The following quote appears on many sites discussing Turgenev and this work: “He won his first success in 1847 with "Khor and Kalinich," a sympathetic story of peasant life, which was published later, with similar stories, in A Sportsman's Sketches (1852).” (See Yahoo Encyclopedia for one place this appears, although the information comes from The Columbia Electronic Encyclopedia, 6th ed. Copyright © 2007, Columbia University Press). Yet I find the tone of “Khor and Kalinich” not consistently sympathetic, bordering on damning some of the peasants at times. Khor is relatively well off for a serf, yet he prefers the appearance of control instead of actual freedom. Khor points out how the master abuses Kalinich (and seems more upset by Kalinich’s indifference than to the poor treatment), yet Khor is happy to stay in a position of authority relative to other peasants and keep the system unchanged.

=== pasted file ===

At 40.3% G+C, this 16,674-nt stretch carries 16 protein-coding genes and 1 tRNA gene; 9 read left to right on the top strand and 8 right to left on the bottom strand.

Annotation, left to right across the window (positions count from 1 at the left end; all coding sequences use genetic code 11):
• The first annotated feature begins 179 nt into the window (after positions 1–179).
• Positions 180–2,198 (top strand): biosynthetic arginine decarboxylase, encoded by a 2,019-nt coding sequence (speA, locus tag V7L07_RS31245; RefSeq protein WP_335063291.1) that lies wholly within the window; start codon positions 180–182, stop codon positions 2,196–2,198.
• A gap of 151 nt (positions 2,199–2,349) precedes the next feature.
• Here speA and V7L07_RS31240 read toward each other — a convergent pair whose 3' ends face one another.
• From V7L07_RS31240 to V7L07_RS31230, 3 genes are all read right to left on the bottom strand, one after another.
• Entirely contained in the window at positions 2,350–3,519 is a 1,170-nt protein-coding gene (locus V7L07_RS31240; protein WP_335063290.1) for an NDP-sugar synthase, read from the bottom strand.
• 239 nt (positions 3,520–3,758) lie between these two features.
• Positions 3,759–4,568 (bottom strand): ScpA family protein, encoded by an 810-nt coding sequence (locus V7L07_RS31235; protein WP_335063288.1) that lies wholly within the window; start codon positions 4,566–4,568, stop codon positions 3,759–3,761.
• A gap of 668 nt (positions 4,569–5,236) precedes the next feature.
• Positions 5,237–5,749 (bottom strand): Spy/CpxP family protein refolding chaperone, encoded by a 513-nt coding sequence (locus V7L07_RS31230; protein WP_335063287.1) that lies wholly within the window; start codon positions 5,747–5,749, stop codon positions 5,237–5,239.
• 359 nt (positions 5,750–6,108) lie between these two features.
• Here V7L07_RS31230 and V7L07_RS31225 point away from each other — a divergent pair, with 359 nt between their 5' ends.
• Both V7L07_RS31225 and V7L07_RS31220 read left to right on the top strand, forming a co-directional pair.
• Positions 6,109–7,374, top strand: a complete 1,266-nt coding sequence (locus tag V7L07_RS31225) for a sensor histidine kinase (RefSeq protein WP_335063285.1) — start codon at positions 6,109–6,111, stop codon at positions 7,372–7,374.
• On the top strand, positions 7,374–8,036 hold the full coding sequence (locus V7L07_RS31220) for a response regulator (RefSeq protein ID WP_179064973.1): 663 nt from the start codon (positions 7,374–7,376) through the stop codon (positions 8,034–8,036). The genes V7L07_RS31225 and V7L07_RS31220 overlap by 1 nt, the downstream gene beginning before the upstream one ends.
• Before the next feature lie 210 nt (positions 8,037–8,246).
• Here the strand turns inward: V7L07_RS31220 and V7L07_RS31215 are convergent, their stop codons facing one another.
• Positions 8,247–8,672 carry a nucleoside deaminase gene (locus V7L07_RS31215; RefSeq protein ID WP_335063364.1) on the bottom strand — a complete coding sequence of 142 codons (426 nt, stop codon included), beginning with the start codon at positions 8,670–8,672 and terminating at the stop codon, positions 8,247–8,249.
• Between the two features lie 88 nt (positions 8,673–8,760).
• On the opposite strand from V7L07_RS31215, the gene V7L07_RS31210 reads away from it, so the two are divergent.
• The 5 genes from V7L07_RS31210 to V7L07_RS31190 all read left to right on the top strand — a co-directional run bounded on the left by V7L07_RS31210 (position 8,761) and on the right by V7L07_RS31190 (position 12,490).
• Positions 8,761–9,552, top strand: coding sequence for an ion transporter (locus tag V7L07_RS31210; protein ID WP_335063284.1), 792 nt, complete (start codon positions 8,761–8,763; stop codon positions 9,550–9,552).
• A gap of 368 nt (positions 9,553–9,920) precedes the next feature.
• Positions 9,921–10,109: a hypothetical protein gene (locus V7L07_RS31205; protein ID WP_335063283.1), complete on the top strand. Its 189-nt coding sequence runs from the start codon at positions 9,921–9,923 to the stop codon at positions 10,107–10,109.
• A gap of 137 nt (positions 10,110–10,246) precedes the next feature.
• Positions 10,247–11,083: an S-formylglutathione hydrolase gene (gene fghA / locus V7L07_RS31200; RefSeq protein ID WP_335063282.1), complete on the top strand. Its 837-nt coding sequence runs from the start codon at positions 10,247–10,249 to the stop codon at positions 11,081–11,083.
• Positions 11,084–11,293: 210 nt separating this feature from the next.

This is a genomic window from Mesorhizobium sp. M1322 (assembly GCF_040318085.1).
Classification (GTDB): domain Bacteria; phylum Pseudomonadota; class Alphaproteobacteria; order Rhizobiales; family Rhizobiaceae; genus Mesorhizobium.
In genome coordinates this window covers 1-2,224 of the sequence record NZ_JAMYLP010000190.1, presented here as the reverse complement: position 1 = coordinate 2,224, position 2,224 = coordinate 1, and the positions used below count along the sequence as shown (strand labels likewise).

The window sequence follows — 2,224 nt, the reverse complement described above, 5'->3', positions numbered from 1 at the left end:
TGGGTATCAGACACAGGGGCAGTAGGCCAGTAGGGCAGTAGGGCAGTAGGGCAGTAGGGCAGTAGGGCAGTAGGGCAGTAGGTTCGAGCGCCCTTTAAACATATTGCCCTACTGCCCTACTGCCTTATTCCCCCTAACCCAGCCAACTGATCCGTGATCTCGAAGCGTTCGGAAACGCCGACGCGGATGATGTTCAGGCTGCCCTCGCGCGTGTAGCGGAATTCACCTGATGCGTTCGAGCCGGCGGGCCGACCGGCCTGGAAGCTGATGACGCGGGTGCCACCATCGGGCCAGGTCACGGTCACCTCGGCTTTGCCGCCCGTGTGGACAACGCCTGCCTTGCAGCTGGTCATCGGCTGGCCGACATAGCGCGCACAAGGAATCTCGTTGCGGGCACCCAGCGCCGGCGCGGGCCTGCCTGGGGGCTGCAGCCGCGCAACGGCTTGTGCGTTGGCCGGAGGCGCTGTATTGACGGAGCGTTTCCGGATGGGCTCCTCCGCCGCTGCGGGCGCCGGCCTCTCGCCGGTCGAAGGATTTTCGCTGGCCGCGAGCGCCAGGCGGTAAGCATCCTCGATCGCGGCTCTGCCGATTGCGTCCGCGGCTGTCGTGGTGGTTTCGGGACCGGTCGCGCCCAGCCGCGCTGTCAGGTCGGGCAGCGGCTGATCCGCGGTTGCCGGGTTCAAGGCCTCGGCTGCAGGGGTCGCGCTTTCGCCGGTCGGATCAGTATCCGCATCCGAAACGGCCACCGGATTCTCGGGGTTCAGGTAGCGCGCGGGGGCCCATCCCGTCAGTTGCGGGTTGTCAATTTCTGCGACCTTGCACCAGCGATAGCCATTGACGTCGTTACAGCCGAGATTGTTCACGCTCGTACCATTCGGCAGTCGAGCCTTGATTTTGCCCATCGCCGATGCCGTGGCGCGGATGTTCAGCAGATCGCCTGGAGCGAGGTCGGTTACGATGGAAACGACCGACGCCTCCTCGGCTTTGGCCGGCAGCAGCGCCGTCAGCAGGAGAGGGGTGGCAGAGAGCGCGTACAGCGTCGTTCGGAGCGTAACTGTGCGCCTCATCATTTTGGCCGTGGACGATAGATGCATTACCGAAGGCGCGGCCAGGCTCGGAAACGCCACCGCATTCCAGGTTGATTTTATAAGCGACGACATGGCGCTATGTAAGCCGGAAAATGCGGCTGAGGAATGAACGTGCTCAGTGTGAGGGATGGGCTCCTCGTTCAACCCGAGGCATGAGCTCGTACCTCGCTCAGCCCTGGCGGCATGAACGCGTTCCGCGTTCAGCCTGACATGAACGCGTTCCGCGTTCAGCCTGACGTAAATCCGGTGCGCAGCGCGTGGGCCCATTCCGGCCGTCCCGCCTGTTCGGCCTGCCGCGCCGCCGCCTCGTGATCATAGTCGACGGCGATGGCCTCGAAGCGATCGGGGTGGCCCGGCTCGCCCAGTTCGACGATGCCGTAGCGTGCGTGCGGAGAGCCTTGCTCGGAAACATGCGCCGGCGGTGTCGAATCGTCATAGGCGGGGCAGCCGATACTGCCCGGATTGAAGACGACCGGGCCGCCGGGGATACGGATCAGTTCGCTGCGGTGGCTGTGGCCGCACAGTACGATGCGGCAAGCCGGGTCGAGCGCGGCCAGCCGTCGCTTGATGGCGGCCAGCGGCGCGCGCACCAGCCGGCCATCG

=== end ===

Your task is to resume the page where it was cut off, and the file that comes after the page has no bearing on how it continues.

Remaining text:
The question of freedom is a thorny one, but so far Turgenev seems to show two underlying things needed for liberty: an inner drive or desire for it as well as education. Kalinich is able to read and knows how to accomplish many things, but has absolutely no drive to change his status. While Khor cannot read, he demonstrates “wide knowledge” and is shrewd. Yet he is complicit in maintaining the serf system since he will retain his relatively privileged status. Instead of a simple “peasants good, gentry bad” formula, Turgenev layers his criticism, sparing no class of people. While he clearly targets nobles who wish to keep the serfs in their place (which includes denying them an education), he does not seem to have much sympathy for the serfs that have an opportunity to improve their lot but would rather moan about the cruelty of fate (like Khor and Kalinich). While sympathetic in listening to “the shrewd simple speech of the Russian peasant” from Khor and others, their portrayal stands in marked contrast to peasants like Feodosya Mikhailovna (in “Ovsyanikov the Freeholder”) who worked hard to achieve her freedom, only to be forced to wait for her master to approve her release.